By JEROD CLAPP
> SOUTHERN INDIANA —
As College Goal week begins Sunday, figuring out where to start is the big sticking point.
But filling out that Free Application for Federal Student Aid Form is pretty important. Actually, don’t even think about not turning it in, Bill Stanczykiewicz, president and CEO of the Indiana Youth Institute, said in an online interview.
“If you’re looking for college financial aid, you have to fill out the FAFSA, regardless of your income,” Stanczykiewicz said.
As kick-off events for the week begin, such as the one from 2 to 4 p.m. Sunday at Indiana University Southeast in the Library Building, parents and students look for answers to questions regarding college funding, whether they’ve been saving or not.
He said most families assume they don’t qualify for financial aid from the government and don’t even try. But he said FAFSA is a great starting point, whether a family has put back money for their students or not.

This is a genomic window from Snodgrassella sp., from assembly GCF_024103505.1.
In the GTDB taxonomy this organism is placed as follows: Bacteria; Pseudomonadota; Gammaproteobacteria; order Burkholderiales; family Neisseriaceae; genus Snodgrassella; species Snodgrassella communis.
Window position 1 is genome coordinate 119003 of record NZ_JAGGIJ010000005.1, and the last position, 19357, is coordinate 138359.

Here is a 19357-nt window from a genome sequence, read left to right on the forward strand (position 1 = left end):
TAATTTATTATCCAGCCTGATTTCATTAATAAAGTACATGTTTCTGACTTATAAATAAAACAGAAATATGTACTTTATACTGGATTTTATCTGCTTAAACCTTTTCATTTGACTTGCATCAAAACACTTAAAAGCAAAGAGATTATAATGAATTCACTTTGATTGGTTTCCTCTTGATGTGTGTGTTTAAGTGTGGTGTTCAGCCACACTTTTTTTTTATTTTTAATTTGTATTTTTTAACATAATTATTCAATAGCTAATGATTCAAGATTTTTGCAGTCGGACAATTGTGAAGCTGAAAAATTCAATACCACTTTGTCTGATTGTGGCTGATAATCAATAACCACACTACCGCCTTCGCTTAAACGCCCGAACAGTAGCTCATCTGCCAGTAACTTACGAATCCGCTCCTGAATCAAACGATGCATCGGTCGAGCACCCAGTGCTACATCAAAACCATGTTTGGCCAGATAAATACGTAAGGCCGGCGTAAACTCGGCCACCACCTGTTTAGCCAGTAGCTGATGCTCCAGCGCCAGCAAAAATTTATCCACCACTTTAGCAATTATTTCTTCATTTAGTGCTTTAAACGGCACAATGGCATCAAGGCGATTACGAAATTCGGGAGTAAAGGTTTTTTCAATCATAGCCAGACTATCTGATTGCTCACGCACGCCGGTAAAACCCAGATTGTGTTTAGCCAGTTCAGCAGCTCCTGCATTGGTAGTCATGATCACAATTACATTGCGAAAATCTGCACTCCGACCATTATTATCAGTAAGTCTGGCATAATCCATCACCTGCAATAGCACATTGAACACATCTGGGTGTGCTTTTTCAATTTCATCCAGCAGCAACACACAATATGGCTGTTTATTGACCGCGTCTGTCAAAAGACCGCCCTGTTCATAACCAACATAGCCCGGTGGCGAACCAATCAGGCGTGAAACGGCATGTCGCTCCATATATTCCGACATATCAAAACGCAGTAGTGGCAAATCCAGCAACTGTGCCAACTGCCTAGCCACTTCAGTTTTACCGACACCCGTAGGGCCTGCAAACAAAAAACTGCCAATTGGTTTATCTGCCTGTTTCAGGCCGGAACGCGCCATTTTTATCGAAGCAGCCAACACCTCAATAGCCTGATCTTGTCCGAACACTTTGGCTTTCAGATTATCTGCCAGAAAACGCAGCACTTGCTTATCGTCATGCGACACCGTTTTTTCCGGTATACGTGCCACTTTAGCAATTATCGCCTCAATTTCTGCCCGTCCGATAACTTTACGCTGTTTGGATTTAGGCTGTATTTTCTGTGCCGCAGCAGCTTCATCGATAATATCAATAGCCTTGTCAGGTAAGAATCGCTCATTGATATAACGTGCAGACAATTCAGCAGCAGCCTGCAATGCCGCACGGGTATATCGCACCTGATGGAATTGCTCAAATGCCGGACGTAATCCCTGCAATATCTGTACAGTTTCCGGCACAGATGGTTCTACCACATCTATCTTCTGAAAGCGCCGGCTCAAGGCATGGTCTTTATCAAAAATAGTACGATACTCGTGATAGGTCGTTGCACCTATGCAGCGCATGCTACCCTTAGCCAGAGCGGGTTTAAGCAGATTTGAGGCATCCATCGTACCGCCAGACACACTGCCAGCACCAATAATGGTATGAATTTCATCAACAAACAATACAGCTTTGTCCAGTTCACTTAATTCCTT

He said there also are some common concerns parents have about filling them out, especially when it comes to the part about stating their earnings.
He said when filling that out, treat FAFSA like a federal income tax filing. It doesn’t matter just in terms of federal aid, but some scholarship organizations look at that information when picking out winners.
But when it comes to scholarships, he said many families and students start looking around as early as middle school. He said there’s little benefit to approaching funding that way, especially since scholarships and their requirements can change from year to year.
But he said when it comes to their senior year, that’s the best time for students to start looking around for scholarships.
He said visiting financial aid offices at campuses also can help. But like buying a car, he said their first offer may not be their best.
“The schools want your student there, they want your student to be successful,” Stanczykiewicz said. “The worst that’s going to happen is they’re going to tell you no, that’s their best offer.”
He said it’s not improper to go to the office and ask if what they’ve offered is all they can do. Sometimes, they may come back with opportunities for work study or other programs.